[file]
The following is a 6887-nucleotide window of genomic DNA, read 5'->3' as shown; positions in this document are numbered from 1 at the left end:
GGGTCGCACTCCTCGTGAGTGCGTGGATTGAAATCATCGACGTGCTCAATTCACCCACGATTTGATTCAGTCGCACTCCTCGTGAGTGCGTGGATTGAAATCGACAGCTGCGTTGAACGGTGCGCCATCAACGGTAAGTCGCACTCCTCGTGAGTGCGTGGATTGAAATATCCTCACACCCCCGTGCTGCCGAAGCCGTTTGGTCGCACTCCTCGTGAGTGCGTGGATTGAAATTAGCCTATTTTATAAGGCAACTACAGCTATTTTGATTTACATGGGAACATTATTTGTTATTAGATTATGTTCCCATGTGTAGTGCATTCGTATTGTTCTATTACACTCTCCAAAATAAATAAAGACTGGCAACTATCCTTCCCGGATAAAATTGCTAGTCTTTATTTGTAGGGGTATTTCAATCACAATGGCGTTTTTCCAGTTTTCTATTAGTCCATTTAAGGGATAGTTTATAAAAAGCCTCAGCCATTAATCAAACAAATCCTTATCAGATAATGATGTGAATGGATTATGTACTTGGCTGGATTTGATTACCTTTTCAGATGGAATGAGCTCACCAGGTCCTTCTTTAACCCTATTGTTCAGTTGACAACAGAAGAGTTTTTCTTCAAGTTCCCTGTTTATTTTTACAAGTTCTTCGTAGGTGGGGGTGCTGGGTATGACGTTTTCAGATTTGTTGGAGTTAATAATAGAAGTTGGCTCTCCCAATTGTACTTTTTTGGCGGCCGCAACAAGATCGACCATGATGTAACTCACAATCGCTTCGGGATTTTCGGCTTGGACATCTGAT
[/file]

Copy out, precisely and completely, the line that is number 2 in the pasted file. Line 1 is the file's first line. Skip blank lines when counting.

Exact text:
GGGTCGCACTCCTCGTGAGTGCGTGGATTGAAATCATCGACGTGCTCAATTCACCCACGATTTGATTCAGTCGCACTCCTCGTGAGTGCGTGGATTGAAATCGACAGCTGCGTTGAACGGTGCGCCATCAACGGTAAGTCGCACTCCTCGTGAGTGCGTGGATTGAAATATCCTCACACCCCCGTGCTGCCGAAGCCGTTTGGTCGCACTCCTCGTGAGTGCGTGGATTGAAATTAGCCTATTTTATAAGGCAACTACAGCTATTTTGATTTACATGGGAACATTATTTGTTATTAGATTATGTTCCCATGTGTAGTGCATTCGTATTGTTCTATTACACTCTCCAAAATAAATAAAGACTGGCAACTATCCTTCCCGGATAAAATTGCTAGTCTTTATTTGTAGGGGTATTTCAATCACAATGGCGTTTTTCCAGTTTTCTATTAGTCCATTTAAGGGATAGTTTATAAAAAGCCTCAGCCATTAATCAAACAAATCCTTATCAGATAATGATGTGAATGGATTATGTACTTGGCTGGATTTGATTACCTTTTCAGATGGAATGAGCTCACCAGGTCCTTCTTTAACCCTATTGTTCAGTTGACAACAGAAGAGTTTTTCTTCAAGTTCCCTGTTTATTTTTACAAGTTCTTCGTAGGTGGGGGTGCTGGGTATGACGTTTTCAGATTTGTTGGAGTTAATAATAGAAGTTGGCTCTCCCAATTGTACTTTTTTGGCGGCCGCAACAAGATCGACCATGATGTAACTCACAATCGCTTCGGGATTTTCGGCTTGGACATCTGAT